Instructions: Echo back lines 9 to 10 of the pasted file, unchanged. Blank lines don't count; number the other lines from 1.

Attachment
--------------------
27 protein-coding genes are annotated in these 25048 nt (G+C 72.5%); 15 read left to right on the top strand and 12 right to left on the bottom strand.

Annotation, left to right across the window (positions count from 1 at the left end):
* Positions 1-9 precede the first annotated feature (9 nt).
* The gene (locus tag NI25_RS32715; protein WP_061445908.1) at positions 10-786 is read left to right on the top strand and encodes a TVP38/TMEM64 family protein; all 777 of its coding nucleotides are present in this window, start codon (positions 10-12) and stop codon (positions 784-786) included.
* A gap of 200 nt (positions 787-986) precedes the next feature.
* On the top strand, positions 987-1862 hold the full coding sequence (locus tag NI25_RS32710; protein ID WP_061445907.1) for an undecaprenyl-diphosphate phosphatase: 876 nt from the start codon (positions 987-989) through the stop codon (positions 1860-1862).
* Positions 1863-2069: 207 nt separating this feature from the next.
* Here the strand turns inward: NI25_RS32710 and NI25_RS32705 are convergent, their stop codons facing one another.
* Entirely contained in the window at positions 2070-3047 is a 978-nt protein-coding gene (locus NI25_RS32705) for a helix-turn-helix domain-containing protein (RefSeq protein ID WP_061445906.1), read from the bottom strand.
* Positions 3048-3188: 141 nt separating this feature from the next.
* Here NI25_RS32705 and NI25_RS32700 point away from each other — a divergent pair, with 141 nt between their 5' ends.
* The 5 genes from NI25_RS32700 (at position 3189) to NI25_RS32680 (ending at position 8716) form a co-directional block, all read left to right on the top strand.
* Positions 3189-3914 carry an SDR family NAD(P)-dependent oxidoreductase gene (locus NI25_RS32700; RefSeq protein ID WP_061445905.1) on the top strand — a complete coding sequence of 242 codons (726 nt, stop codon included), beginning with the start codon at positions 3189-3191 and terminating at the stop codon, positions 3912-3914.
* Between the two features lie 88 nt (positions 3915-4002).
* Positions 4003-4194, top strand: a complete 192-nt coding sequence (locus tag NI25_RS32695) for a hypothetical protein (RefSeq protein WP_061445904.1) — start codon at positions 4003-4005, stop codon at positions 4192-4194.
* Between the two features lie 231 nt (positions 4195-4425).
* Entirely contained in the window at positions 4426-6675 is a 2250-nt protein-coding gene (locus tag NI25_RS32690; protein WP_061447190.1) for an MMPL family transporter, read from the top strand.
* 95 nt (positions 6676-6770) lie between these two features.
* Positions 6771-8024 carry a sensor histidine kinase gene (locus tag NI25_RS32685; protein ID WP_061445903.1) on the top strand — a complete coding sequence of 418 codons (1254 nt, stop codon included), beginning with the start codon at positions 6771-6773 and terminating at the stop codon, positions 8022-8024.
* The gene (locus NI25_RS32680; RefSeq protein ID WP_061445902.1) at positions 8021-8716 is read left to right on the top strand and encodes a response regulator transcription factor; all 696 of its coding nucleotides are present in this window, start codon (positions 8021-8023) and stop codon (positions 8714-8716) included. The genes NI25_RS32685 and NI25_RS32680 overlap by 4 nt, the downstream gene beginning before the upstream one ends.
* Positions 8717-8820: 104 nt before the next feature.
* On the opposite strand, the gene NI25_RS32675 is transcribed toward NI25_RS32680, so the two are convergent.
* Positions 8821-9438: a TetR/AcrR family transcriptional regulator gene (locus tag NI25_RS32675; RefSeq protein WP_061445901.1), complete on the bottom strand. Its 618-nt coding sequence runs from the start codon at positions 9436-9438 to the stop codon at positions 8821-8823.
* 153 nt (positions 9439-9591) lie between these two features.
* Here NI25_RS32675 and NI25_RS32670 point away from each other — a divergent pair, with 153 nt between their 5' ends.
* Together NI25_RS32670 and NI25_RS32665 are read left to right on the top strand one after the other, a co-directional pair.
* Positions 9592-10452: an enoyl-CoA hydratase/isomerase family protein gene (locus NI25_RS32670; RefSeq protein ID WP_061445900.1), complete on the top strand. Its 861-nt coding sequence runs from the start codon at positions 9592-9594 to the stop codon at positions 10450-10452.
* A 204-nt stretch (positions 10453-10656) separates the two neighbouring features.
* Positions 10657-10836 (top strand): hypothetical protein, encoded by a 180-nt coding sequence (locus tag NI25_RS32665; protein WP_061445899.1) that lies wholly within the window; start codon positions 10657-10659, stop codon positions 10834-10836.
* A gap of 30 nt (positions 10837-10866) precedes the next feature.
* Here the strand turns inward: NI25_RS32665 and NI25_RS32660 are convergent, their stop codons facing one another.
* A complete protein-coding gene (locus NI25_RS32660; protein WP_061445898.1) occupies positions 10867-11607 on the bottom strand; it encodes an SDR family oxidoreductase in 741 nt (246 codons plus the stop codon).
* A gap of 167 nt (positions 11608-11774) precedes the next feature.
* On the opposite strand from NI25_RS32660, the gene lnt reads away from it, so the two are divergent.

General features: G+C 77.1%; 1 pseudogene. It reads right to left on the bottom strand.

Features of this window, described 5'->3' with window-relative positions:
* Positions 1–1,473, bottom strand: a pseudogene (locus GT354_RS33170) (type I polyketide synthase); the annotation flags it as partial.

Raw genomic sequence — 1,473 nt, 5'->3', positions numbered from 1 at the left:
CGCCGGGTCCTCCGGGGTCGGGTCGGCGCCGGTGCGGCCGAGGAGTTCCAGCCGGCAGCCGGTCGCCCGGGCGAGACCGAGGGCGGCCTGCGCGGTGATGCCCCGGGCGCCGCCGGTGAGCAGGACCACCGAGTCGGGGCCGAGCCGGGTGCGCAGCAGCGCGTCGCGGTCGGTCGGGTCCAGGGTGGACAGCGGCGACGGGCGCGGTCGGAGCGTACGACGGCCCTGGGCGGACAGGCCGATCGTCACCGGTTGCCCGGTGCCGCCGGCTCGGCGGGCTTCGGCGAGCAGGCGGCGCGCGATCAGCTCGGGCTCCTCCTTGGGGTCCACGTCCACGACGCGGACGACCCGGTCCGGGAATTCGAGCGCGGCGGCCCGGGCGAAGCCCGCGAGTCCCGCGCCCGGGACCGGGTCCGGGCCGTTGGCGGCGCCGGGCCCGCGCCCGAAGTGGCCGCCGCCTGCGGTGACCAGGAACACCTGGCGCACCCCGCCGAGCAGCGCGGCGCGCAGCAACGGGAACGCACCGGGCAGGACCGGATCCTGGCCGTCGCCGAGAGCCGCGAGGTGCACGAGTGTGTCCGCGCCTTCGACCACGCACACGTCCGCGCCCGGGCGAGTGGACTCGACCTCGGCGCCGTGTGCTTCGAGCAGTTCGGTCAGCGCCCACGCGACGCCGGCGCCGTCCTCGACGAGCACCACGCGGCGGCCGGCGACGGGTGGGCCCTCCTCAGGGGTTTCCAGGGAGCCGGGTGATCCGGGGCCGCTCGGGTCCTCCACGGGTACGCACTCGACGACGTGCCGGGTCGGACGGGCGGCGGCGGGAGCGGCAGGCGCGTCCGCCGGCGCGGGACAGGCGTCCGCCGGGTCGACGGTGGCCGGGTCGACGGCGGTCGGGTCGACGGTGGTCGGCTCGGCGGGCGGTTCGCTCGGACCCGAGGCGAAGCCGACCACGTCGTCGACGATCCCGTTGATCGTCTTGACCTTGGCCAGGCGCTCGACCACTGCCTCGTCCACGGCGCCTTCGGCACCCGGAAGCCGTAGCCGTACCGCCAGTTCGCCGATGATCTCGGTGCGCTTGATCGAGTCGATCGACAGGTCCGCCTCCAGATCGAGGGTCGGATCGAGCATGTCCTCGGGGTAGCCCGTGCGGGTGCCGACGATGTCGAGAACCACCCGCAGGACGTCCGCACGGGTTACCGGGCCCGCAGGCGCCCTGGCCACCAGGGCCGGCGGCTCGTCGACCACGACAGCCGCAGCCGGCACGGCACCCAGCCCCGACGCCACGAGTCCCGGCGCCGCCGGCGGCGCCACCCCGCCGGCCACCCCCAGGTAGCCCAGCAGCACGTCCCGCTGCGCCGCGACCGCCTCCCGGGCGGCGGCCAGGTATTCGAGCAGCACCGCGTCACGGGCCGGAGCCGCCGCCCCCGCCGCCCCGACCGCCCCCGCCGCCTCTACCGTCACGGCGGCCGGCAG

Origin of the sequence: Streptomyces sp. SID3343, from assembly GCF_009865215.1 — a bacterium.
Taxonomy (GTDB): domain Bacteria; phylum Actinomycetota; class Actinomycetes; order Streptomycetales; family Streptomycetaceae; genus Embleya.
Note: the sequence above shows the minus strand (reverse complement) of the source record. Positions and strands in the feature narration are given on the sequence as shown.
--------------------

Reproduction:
* Entirely contained in the window at positions 2070-3047 is a 978-nt protein-coding gene (locus NI25_RS32705) for a helix-turn-helix domain-containing protein (RefSeq protein ID WP_061445906.1), read from the bottom strand.
* Positions 3048-3188: 141 nt separating this feature from the next.